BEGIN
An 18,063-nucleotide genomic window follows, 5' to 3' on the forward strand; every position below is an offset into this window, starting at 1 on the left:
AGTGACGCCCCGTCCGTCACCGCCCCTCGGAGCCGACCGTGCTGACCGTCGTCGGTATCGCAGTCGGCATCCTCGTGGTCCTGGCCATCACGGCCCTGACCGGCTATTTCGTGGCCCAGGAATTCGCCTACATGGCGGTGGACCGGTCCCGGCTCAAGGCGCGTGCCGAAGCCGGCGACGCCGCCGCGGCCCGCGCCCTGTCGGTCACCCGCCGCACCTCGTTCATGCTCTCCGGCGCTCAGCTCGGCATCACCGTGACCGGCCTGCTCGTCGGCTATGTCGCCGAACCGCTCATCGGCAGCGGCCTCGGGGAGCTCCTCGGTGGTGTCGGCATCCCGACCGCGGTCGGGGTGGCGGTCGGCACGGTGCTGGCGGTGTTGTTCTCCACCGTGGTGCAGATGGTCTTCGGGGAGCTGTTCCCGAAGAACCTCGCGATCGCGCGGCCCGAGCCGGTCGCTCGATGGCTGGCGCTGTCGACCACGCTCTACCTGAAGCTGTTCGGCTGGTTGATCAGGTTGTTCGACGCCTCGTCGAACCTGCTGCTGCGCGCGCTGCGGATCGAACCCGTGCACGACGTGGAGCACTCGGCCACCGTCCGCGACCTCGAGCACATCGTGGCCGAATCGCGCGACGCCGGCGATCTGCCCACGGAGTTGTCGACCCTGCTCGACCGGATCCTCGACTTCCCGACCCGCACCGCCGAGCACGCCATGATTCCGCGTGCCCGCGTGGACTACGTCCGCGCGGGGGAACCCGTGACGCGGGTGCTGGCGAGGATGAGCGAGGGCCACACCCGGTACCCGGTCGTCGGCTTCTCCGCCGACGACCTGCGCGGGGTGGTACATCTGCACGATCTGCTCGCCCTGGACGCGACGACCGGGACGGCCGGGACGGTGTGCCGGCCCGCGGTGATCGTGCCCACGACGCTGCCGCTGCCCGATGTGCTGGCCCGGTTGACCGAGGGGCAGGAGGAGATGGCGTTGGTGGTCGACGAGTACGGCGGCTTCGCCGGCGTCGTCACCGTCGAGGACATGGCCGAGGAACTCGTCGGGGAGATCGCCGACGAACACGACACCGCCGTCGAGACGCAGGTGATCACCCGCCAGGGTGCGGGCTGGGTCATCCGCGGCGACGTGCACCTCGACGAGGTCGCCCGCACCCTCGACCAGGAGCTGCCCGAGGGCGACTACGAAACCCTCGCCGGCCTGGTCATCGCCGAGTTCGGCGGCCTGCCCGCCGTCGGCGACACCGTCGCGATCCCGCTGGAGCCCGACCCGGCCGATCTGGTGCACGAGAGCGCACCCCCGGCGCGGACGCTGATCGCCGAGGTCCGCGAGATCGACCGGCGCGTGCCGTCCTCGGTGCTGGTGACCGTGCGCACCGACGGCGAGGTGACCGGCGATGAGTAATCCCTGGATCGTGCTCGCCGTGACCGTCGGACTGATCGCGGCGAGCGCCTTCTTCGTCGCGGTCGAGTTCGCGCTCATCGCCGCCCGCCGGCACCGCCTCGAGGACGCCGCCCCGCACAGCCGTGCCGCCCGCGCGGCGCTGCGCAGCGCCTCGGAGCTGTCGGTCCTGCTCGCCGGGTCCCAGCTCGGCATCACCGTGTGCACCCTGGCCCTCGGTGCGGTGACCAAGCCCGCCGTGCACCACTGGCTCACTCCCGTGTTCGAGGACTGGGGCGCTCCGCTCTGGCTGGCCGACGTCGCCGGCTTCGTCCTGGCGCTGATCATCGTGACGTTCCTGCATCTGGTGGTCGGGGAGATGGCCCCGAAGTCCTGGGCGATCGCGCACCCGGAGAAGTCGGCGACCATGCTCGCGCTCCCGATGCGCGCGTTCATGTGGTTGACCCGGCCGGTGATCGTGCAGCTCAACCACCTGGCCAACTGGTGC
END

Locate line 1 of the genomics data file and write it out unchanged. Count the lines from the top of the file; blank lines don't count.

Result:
An 18,063-nucleotide genomic window follows, 5' to 3' on the forward strand; every position below is an offset into this window, starting at 1 on the left: